As part of efforts to tighten ethical standards for tax professionals and curb abusive tax shelters, the Treasury has issued final regulations amending Treasury Circular 230, which governs the practice of attorneys, accountants and other tax professionals before the Internal Revenue Service.

The revisions provide standards of practice for written advice that reflect current best practices and are intended to curtail the use of opinion letters to provide protection from tax shelter penalties, according to the IRS. The regs provide mandatory requirements for practitioners who provide such opinions.

Under the final regs, written advice will not be treated as a "reliance opinion " -- one the taxpayer can rely on to escape certain penalties -- if the practitioner prominently discloses that it was not written to be used and cannot be used for the purpose of avoiding penalties. The Treasury intends to add rules that clarify that a taxpayer may not rely upon written advice containing this disclosure to establish a defense against accuracy-related penalties.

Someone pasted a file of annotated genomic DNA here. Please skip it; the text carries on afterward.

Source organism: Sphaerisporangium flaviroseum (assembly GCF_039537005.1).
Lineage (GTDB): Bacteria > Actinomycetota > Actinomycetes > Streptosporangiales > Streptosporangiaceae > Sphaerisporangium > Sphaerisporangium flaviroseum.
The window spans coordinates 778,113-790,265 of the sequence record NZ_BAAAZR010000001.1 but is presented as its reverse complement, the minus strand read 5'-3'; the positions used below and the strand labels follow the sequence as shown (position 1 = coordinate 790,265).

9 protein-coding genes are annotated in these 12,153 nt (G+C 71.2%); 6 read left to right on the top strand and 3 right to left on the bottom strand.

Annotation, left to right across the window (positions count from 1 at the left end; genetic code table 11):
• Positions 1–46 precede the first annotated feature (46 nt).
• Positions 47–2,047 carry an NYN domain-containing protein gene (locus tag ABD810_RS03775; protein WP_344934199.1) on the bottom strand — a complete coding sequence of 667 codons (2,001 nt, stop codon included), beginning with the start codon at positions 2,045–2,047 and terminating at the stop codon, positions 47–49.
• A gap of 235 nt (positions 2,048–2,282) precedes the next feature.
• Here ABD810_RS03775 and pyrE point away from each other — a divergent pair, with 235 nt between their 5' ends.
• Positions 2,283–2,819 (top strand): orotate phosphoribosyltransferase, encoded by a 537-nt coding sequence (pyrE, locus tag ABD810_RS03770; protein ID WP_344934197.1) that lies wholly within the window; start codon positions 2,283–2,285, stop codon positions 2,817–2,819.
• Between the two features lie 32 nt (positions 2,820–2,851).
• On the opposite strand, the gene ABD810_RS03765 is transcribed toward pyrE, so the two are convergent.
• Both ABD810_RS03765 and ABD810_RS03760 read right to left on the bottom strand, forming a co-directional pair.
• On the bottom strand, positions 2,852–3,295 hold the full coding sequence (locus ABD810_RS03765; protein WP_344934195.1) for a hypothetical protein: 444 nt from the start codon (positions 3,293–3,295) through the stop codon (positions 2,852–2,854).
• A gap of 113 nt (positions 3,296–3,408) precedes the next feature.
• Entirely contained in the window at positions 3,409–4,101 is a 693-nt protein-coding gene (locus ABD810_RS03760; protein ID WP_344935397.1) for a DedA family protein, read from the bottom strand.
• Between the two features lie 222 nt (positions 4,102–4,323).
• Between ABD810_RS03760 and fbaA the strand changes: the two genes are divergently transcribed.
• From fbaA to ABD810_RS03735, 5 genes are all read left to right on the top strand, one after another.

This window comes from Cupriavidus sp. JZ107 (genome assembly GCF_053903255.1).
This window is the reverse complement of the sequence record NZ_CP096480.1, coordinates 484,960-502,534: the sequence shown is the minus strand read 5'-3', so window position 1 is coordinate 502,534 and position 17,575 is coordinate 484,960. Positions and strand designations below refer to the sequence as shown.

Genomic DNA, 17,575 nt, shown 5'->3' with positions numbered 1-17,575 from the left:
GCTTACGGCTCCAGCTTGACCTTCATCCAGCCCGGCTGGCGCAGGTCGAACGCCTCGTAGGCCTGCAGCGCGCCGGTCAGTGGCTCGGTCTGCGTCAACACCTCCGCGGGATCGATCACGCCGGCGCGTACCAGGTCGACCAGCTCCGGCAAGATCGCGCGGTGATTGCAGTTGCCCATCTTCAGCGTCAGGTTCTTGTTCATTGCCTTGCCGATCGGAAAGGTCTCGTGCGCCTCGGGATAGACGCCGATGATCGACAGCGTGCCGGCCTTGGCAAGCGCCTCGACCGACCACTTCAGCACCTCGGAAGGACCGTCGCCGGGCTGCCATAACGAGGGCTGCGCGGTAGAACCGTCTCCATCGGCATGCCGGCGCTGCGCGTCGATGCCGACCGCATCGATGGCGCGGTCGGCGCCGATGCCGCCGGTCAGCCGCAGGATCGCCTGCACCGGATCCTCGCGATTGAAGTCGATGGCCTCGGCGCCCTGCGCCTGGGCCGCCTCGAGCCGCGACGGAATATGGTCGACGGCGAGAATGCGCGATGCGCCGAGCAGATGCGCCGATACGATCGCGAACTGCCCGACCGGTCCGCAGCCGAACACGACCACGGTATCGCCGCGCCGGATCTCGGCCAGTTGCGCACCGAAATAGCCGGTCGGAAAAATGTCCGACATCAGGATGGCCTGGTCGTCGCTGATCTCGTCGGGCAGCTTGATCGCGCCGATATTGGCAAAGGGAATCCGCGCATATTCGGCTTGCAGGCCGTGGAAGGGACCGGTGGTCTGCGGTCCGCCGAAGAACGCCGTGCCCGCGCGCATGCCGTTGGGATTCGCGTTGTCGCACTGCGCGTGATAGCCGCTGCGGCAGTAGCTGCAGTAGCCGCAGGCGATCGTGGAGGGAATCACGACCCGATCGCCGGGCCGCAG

"These new standards send a strong message to tax professionals considering selling a questionable product to clients," said IRS Commissioner Mark W. Everson. "The new provisions give us more tools to battle abusive tax avoidance transactions and to rein in practitioners who disregard their ethical obligations."

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